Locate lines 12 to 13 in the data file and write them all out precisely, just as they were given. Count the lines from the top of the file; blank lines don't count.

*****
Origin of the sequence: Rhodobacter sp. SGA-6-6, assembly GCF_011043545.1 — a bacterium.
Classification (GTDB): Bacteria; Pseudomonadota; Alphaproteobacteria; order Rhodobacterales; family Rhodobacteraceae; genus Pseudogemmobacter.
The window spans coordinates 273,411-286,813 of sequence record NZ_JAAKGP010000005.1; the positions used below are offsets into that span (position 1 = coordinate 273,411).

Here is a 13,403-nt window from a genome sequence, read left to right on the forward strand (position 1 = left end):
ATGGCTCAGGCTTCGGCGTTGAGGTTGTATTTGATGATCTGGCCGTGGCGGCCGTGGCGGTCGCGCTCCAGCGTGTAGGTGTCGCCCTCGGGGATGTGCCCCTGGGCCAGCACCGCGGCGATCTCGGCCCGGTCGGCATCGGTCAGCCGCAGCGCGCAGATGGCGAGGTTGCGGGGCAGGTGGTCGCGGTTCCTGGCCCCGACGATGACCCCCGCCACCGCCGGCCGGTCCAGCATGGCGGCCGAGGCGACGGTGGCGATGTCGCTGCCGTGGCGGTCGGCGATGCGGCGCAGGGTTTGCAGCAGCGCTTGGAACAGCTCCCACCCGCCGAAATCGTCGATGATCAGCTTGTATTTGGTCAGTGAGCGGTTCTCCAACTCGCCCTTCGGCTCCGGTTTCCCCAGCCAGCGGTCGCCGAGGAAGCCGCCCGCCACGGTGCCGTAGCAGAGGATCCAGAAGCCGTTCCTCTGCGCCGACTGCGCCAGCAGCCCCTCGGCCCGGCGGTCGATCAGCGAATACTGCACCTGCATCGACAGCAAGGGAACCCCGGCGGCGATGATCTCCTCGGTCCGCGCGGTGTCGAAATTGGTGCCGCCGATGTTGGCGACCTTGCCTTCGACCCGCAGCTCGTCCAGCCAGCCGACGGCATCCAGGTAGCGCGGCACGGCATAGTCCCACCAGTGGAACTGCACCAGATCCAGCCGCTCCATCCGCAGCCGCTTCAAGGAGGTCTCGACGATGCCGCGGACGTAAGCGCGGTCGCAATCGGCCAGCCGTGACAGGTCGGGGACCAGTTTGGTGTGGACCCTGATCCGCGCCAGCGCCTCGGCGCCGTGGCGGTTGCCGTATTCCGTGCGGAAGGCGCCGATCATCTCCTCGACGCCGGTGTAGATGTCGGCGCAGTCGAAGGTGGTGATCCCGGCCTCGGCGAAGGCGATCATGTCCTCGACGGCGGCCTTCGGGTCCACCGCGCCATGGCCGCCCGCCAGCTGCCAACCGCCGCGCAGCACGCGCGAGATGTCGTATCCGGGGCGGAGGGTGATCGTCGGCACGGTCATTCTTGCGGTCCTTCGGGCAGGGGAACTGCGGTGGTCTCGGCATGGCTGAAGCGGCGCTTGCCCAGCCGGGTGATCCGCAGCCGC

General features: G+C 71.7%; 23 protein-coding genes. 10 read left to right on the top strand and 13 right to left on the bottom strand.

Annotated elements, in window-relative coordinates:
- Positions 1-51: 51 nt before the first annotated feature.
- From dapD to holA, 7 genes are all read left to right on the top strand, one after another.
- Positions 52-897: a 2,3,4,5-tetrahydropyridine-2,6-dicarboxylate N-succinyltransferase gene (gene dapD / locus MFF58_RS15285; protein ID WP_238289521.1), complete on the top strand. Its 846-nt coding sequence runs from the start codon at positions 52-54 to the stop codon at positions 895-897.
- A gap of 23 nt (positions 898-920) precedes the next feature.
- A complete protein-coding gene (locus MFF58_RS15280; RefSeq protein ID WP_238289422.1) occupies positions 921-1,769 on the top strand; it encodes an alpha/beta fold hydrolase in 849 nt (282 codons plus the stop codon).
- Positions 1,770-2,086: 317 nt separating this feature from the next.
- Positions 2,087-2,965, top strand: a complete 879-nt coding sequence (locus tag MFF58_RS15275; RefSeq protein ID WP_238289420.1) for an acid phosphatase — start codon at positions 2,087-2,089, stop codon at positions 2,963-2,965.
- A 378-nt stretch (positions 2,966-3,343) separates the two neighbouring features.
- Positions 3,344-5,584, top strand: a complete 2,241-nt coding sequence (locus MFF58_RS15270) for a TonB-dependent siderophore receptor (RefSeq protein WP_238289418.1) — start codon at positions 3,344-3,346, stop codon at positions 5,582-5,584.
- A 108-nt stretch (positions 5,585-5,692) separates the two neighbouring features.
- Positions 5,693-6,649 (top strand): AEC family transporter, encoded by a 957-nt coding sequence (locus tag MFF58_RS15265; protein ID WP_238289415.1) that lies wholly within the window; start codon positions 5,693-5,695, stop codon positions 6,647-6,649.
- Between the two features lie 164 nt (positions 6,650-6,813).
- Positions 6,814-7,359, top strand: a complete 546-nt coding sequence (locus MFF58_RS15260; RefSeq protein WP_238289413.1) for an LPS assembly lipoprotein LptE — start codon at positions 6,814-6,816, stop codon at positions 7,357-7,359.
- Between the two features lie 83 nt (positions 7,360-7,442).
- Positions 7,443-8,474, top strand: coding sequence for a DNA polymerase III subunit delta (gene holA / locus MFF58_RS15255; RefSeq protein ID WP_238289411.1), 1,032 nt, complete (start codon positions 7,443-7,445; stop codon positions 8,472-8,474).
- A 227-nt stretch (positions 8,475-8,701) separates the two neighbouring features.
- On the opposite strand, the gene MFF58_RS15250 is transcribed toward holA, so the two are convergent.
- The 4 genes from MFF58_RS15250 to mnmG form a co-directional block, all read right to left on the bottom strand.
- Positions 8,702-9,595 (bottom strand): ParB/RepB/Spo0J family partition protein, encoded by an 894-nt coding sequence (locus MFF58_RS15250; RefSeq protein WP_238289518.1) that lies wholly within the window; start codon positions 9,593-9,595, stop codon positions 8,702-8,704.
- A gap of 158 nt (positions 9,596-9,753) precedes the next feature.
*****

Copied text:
- A complete protein-coding gene (locus MFF58_RS15280; RefSeq protein ID WP_238289422.1) occupies positions 921-1,769 on the top strand; it encodes an alpha/beta fold hydrolase in 849 nt (282 codons plus the stop codon).
- Positions 1,770-2,086: 317 nt separating this feature from the next.